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Navy sets up new facility for Tunnel-Warfare training.

Tunnels, caves and bunkers buried deep beneath the desert surface have emerged as significant challenges for U.S. air and ground forces fighting in Afghanistan and preparing for a possible attack against Iraq's Saddam Hussein.

To find better ways to locate and destroy such facilities, the Naval Air Systems Command--NavAir for short--has established a Tunnel Warfare Center at its Weapons Division in China Lake, Calif.

The center was set up in October of 2001, as the United States began attacking terrorist forces in Afghanistan, said Cmdr. (Sel.) Bill Manofsky, the military deputy for the Weapons and Targets Department at China Lake.

Manofsky, a Navy reservist who volunteered for active duty after 9/11, proposed the establishment of the facility after noting the importance of the enemy's underground defenses in Afghanistan.

U.S. units frequently found al Qaeda and Taliban forces holed up in large, honeycombed complexes of natural caves and man-made tunnels, often cleverly disguised, booby-trapped and supplied with food, water and ammunition.

"It's the first time that we've encountered tunnel warfare since the Vietnam War," Manofsky said.

China Lake--located on 1.1 million acres of land in the Mojave Desert about 150 miles north of Los Angeles--is the perfect place to train for those conditions, Manofsky said.

Larger than the state of Rhode Island, China Lake provides an extensive array of isolated land and air ranges, test facilities and laboratories to test and evaluate all kinds of military weapons and equipment.

The terrain includes miles and miles of open desert and pine-covered mountains. "China Lake is just like Afghanistan," Manofsky said. "It's on the same latitude as Kabul. It has a very similar landscape, including the bushes, trees and rocks."

Scattered throughout the facility, geologists have identified more than 300 abandoned mines, Manofsky said. "Some of them date back to California's gold-rush era in the 1850s."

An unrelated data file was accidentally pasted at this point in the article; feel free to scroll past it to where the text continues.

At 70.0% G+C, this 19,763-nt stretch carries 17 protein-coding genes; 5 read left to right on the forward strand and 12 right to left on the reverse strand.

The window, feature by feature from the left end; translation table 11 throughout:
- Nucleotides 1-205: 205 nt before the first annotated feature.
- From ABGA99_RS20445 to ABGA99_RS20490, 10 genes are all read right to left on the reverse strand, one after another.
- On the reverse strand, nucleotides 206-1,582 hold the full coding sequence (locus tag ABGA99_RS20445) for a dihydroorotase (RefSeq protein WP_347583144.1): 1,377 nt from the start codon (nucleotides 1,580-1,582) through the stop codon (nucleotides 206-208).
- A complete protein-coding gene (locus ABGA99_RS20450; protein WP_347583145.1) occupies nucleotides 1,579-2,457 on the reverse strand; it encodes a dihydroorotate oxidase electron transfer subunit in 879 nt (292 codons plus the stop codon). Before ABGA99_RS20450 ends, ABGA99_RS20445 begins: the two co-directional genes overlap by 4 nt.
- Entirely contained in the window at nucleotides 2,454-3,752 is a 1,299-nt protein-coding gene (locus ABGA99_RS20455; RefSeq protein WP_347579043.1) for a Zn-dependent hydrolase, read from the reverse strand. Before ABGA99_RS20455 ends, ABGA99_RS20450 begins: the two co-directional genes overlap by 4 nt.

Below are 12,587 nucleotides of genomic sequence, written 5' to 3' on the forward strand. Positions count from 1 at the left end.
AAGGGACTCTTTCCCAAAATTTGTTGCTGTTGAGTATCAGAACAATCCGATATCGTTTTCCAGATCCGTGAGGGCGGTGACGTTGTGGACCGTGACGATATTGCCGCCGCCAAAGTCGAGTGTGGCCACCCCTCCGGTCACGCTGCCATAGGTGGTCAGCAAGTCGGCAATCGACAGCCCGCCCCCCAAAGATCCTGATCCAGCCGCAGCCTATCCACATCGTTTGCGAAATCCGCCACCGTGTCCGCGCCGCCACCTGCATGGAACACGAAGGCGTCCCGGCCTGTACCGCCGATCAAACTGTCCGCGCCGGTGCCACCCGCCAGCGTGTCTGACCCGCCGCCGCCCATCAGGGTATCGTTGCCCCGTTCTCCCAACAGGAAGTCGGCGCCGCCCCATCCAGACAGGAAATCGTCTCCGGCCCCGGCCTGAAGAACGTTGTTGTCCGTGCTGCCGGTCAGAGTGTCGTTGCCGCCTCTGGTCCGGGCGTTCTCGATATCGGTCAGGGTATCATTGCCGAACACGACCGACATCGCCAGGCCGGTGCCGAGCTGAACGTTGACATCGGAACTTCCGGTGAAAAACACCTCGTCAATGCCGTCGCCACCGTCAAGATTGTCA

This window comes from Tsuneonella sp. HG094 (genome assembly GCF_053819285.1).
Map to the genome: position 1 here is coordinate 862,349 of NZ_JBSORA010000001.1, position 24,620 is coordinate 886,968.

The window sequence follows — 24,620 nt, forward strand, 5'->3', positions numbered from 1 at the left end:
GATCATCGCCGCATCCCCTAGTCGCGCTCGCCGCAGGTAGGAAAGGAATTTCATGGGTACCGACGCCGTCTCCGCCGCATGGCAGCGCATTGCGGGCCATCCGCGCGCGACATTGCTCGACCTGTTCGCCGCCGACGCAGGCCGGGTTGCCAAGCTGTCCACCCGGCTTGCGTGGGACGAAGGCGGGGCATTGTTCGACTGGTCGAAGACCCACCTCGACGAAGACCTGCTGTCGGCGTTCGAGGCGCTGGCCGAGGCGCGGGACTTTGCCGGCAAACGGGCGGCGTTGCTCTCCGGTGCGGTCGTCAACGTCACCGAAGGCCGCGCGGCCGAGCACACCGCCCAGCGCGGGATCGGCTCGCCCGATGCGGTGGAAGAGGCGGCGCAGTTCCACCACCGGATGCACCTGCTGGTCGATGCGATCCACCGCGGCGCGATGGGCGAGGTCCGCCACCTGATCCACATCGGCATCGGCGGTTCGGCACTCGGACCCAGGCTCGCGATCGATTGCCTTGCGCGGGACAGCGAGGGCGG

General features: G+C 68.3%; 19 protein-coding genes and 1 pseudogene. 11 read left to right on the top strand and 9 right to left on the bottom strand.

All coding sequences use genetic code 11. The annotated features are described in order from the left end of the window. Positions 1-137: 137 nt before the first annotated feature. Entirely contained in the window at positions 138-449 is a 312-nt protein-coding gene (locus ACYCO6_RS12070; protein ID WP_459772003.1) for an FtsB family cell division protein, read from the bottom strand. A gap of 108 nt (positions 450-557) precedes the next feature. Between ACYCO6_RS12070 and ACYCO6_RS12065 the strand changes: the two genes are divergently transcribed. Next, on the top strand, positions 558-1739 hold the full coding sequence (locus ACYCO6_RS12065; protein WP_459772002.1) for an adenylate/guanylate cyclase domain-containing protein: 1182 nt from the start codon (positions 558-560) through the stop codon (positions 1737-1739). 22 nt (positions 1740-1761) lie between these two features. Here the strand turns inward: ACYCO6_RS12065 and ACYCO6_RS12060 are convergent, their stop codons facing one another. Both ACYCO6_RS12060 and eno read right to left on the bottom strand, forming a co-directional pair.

A Forgotten Threat

"Prior to 9/11, nobody really cared about tunnel warfare," Manofsky said. "Most people had forgotten about Mount Suribachi and the tunnels of Vietnam."

On Mount Suribachi--during the World War II battle for the Pacific Island of Iwo Jima--Marines had to use flame throwers, hand grenades and M-1 rifles to destroy Japanese troops fiercely defending heavily fortified bunkers, tunnels and caves, Manofsky explained.

In Vietnam, U.S. troops often had to crawl into Viet Cong tunnels, which were cramped for space and pitch black inside, sometimes armed only with .45 caliber pistols and flashlights, he said.

Using the abandoned mines at China Lake, U.S. units can learn how to operate in such environments, Manofsky said.

"Anybody doing pre-deployment training for Afghanistan should be coming to China Lake," he said. "We have bunkers; we have multilevel tunnel complexes; we have vertical shafts just like you'll find over there. Some of them look exactly like Afghan aqueducts."

Three of the tunnel locations are fully instrumented with weather stations and environmental sensing equipment inside and outside. "Once a month, our reservists go out and do a data sweep," Manofsky said. The tunnels are so spread out that the job takes a full day. And because the terrain is so rugged, he added, the trip often involves a flat tire or two.

Interest in the facility is picking up, Manofsky said. He is getting inquiries daily for a wide variety of projects, he said.

"I'm focusing on three customer groups--the intelligence community, and the ground and air forces of the U.S. military services and our allies," Manofsky said.

Currently, the center is conducting a classified project with the National Imagery and Mapping Agency--a "spy-in-the-sky" intelligence-gathering organization--and the Defense Threat Reduction Agency--which seeks to counter proliferation of weapons of mass destruction.

The center also is involved in redeployment training for F/A-18 pilots and "anyone who calls in close-air support," Manofsky said.

The center seeks to develop three kinds of products, including "weapons, tactics and training, in that order," Manofsky said.

For example, he noted, current naval air targeting systems have some accuracy limitations. They were developed mainly to find conventional targets, such as buildings, tanks and trucks.

At China Lake, aircrews are using the new Laser-Guided Training Rounds--which simulate laser-guided bombs--to practice firing on targets that resemble the caves and tunnels of Afghanistan.

Some of the weapons and tactics being developed at China Lake may be useful against underground facilities in Iraq, if the United States decides to invade there, Manofsky said, Right now, however, his primary focus is on the tunnels of Afghanistan, and he thinks that U.S. forces will be there for quite a while. "Are we going to be out of there by Christmas? I don't think so."
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Author:Kennedy, Harold
Publication:National Defense
Date:Nov 1, 2002
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